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On Being A Writer


I can't remember who said it but a writer once pointed out that nobody will ever miss something you didn't write.

People don't walk around wishing they can find the genius they are unaware of, or the book that hasn't been written yet.

It's the harshest reality a writer must face. That nobody really cares whether you finish your novel or magnum opus - or whether you even work on it at all. A book is nothing until it's published - and even then, given current trends, it's unlikely to set the world on fire or sell more than a few copies.

Writers must find their own reasons to write - and be self motivated enough to continue without anything but selfish reasons to finish what they start. As Dorothea Brande said in "Becoming a Writer", writers create their own emergencies. They have to, because nobody else really gives a damn.

It's funny. I was rereading a little of Stephen King's "On Writing" this week and I noticed something I'd missed previously.

He said he used to believe that writing was a craft and that it could be taught, a skill that, with enough training and guidance, anyone could master. Note, he used to think that.

But later in his career, after he'd written around twenty novels, he'd changed his mind. He realized that the urge to write consistently must be something you're born with.

Think about it - writing for no good reason (except personal compulsion) is an urge that is so specific - even a little bizarre - that, without it being somehow hard-wired into a writer's DNA, most people, no matter how keen to learn, simply wouldn't bother.

It's not like it's always easy after all.

It's often said that if you find writing easy, you're probably not doing it right. I know from experience that those writers who tell me they found writing their novel a breeze, usually need some serious editing!

Don't get me wrong. I do think that writing the first draft of a story or a book should be fairly effortless or if not, an exhilarating experience for a writer. That's usually how your best work feels. When you're 'in the zone' and being productive and inspired, you're a writer, just like any other Dan Brown, Emily Bronte or Tolstoy.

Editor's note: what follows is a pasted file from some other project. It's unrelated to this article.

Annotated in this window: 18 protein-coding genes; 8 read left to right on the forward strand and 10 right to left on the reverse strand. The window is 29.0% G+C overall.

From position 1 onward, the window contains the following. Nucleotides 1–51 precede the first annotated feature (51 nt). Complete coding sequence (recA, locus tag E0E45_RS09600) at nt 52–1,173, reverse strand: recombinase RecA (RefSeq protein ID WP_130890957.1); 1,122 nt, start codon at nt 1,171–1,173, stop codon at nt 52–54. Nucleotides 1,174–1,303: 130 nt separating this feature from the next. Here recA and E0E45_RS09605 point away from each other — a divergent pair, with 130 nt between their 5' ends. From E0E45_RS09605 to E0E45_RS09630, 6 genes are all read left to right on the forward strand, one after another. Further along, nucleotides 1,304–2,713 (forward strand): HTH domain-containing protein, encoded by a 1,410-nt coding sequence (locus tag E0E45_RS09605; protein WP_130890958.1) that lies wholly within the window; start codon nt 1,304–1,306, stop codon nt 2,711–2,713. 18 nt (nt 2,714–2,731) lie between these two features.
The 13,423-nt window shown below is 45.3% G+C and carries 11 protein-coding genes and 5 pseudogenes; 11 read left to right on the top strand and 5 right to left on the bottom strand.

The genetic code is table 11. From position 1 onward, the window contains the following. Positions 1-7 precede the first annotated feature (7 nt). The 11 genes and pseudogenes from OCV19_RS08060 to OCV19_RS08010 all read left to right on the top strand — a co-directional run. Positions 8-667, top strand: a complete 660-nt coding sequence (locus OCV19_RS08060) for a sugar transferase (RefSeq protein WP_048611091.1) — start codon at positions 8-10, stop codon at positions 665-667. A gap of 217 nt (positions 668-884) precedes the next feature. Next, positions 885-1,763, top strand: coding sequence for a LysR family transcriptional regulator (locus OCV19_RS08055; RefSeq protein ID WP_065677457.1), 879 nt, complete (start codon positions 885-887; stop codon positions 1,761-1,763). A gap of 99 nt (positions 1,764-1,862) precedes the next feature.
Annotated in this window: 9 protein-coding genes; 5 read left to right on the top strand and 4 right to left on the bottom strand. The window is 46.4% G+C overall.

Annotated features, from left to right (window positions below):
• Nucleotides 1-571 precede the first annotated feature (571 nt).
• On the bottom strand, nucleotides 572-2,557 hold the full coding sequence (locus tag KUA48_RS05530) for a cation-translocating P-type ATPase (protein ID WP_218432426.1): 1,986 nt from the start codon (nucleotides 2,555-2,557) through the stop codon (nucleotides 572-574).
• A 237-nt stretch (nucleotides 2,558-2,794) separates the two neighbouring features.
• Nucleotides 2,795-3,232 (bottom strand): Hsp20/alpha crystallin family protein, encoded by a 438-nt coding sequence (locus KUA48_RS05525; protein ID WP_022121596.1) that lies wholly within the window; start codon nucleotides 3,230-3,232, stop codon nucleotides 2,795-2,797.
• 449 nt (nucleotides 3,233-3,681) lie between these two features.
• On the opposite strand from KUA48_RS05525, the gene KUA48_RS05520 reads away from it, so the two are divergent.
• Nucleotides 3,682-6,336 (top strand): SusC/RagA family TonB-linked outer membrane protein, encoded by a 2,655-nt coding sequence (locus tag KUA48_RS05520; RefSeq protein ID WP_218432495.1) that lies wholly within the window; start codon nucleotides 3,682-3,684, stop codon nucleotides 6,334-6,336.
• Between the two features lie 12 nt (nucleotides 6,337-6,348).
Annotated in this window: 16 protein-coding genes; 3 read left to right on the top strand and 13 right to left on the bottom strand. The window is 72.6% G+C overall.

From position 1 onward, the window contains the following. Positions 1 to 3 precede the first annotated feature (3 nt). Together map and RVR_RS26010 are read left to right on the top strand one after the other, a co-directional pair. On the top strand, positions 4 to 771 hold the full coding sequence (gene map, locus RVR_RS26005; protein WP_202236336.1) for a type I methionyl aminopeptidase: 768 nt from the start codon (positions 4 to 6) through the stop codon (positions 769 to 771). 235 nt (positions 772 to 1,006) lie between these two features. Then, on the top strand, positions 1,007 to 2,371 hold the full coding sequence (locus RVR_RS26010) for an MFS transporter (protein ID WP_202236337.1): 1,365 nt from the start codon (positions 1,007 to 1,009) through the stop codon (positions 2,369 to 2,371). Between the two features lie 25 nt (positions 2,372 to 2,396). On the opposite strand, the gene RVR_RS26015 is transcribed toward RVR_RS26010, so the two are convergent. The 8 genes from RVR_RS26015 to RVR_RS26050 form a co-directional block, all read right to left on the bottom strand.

But that's not all there is. 

There's editing too. And having something important to say. And having the kind of mind that can hold an entire book in your mind - and to be able to get it all down on paper. And, of course, the toughest call: being able to arrange your life to find the time and inclination to write every day.

Not everyone thinks writing is glamorous. Even many professional writers I know have no great regard for the process, only an overwhelming conviction that, in order to create something of value and importance, you have no choice but to do it. 

You and only you.

Of course, 'value' and 'importance' are relative terms. That's the point. Only Tolstoy thought is was important to write War and Peace. It had no value to his wife, most likely, and none of us would have missed it - or him - if he'd become an alcoholic and never got around to writing more than a few hundred words.

So the next time you're tempted to write a book, think it through.

Is it important you get it all down?

And are you willing to spend 80% of the process on making it perfect?

Because, like Mr King, I used to think that to be able to write half a page of scribbled lines gave you the right to call yourself a writer.

But now, after I've written a million or so words, I'm beginning to think that being a writer is more involved than I used to believe.

It's somehow innate in a writer's makeup.

Perhaps practice is all it takes - consistent action and dedication to the art. 

But more likely you need to discover the writer within - that guy inside who was never going to be satisfied until you gave him free rein to take over your life. 

But if he's not there, except as a vague yearning, maybe the best thing is to quit while you're ahead!

Being a full time writer is still one of the hardest ways to live. Ask any writer. Even when you're successful, the motivation to write, stay focused, inspired and clear for long periods can be tough.

Sure, it's rewarding - and often fun. 

You know it's good when you finish something great and you like yourself more for having done it.

But be clear on this: commitment to writing books is not for the faint hearted. 

Take one step at a time - but be sure you have good sturdy shoes before you start.

Keep Writing!

Rob Parnell
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